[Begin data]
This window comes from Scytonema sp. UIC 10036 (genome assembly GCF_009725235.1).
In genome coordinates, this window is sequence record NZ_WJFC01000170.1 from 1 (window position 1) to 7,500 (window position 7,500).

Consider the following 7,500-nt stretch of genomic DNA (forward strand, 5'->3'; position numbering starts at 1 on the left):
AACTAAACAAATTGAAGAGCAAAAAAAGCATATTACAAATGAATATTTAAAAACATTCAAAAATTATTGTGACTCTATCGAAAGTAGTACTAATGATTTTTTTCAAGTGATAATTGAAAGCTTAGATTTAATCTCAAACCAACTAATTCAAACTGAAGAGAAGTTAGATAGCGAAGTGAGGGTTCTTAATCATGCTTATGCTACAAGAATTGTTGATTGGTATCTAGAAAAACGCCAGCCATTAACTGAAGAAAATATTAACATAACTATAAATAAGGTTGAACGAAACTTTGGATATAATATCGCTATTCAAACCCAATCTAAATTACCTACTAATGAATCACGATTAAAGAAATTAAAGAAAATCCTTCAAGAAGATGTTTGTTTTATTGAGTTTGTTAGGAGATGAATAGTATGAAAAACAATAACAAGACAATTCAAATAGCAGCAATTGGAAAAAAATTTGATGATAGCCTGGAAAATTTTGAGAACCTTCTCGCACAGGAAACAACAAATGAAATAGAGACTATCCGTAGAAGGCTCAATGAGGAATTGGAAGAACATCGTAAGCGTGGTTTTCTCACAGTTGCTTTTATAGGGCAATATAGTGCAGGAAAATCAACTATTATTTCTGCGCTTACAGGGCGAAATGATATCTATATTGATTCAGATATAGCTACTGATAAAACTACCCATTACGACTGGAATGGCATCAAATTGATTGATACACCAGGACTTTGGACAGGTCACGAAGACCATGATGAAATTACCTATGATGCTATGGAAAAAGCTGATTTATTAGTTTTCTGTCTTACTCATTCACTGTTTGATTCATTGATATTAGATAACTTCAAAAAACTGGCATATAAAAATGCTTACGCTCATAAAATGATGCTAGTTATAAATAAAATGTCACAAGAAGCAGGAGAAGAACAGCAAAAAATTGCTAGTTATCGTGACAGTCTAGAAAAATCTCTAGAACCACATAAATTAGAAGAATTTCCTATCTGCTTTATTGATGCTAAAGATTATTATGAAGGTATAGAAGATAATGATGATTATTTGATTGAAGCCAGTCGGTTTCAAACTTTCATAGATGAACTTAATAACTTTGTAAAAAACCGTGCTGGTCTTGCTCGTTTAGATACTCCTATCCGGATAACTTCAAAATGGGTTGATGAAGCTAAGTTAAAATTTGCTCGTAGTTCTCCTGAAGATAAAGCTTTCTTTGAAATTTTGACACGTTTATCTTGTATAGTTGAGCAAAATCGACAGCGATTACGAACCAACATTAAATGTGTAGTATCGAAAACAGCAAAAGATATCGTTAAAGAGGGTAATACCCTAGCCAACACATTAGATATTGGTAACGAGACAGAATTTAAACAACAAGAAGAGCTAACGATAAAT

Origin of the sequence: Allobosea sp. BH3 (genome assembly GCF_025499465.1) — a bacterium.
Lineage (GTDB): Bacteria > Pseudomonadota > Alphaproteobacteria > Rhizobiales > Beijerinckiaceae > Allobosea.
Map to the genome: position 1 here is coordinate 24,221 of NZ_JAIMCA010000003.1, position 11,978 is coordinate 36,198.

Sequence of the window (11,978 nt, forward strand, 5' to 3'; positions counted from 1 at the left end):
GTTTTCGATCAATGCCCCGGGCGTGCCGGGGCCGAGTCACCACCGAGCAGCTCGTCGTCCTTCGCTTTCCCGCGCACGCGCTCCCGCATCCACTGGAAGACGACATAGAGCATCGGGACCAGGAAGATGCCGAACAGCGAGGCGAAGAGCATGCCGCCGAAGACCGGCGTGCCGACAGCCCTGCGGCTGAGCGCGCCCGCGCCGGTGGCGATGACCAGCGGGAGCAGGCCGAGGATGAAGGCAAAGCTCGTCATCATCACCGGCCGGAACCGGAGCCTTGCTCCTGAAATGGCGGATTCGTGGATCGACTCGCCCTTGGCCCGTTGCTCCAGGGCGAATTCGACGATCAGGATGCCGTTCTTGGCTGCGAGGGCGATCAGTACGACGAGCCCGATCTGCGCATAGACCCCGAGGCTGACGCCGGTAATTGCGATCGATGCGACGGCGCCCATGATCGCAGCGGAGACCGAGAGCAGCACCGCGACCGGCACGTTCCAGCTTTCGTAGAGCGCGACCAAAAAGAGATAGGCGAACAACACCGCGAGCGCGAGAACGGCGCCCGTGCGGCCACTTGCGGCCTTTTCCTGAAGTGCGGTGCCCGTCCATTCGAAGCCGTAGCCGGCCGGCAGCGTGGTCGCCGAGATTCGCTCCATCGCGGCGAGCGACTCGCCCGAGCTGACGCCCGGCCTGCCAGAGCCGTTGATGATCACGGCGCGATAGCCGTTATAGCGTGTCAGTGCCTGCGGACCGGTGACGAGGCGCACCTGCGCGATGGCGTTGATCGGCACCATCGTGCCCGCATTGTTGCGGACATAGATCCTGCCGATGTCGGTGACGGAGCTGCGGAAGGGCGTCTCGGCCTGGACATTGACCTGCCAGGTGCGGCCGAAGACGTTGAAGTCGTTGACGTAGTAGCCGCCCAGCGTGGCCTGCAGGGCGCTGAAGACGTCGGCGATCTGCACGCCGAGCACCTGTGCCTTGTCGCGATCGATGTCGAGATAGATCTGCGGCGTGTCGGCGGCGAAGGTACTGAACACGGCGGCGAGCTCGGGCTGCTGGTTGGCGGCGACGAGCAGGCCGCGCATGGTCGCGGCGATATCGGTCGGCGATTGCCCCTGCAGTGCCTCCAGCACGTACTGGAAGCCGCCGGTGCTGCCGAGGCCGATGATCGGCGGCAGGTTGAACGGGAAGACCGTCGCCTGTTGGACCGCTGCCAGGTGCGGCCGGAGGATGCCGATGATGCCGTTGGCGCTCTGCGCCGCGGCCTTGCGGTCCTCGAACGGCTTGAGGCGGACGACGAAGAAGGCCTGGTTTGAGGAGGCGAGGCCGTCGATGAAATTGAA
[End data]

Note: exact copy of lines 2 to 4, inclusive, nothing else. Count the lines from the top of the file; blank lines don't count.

In genome coordinates, this window is sequence record NZ_WJFC01000170.1 from 1 (window position 1) to 7,500 (window position 7,500).

Consider the following 7,500-nt stretch of genomic DNA (forward strand, 5'->3'; position numbering starts at 1 on the left):
AACTAAACAAATTGAAGAGCAAAAAAAGCATATTACAAATGAATATTTAAAAACATTCAAAAATTATTGTGACTCTATCGAAAGTAGTACTAATGATTTTTTTCAAGTGATAATTGAAAGCTTAGATTTAATCTCAAACCAACTAATTCAAACTGAAGAGAAGTTAGATAGCGAAGTGAGGGTTCTTAATCATGCTTATGCTACAAGAATTGTTGATTGGTATCTAGAAAAACGCCAGCCATTAACTGAAGAAAATATTAACATAACTATAAATAAGGTTGAACGAAACTTTGGATATAATATCGCTATTCAAACCCAATCTAAATTACCTACTAATGAATCACGATTAAAGAAATTAAAGAAAATCCTTCAAGAAGATGTTTGTTTTATTGAGTTTGTTAGGAGATGAATAGTATGAAAAACAATAACAAGACAATTCAAATAGCAGCAATTGGAAAAAAATTTGATGATAGCCTGGAAAATTTTGAGAACCTTCTCGCACAGGAAACAACAAATGAAATAGAGACTATCCGTAGAAGGCTCAATGAGGAATTGGAAGAACATCGTAAGCGTGGTTTTCTCACAGTTGCTTTTATAGGGCAATATAGTGCAGGAAAATCAACTATTATTTCTGCGCTTACAGGGCGAAATGATATCTATATTGATTCAGATATAGCTACTGATAAAACTACCCATTACGACTGGAATGGCATCAAATTGATTGATACACCAGGACTTTGGACAGGTCACGAAGACCATGATGAAATTACCTATGATGCTATGGAAAAAGCTGATTTATTAGTTTTCTGTCTTACTCATTCACTGTTTGATTCATTGATATTAGATAACTTCAAAAAACTGGCATATAAAAATGCTTACGCTCATAAAATGATGCTAGTTATAAATAAAATGTCACAAGAAGCAGGAGAAGAACAGCAAAAAATTGCTAGTTATCGTGACAGTCTAGAAAAATCTCTAGAACCACATAAATTAGAAGAATTTCCTATCTGCTTTATTGATGCTAAAGATTATTATGAAGGTATAGAAGATAATGATGATTATTTGATTGAAGCCAGTCGGTTTCAAACTTTCATAGATGAACTTAATAACTTTGTAAAAAACCGTGCTGGTCTTGCTCGTTTAGATACTCCTATCCGGATAACTTCAAAATGGGTTGATGAAGCTAAGTTAAAATTTGCTCGTAGTTCTCCTGAAGATAAAGCTTTCTTTGAAATTTTGACACGTTTATCTTGTATAGTTGAGCAAAATCGACAGCGATTACGAACCAACATTAAATGTGTAGTATCGAAAACAGCAAAAGATATCGTTAAAGAGGGTAATACCCTAGCCAACACATTAGATATTGGTAACGAGACAGAATTTAAACAACAAGAAGAGCTAACGATAAAT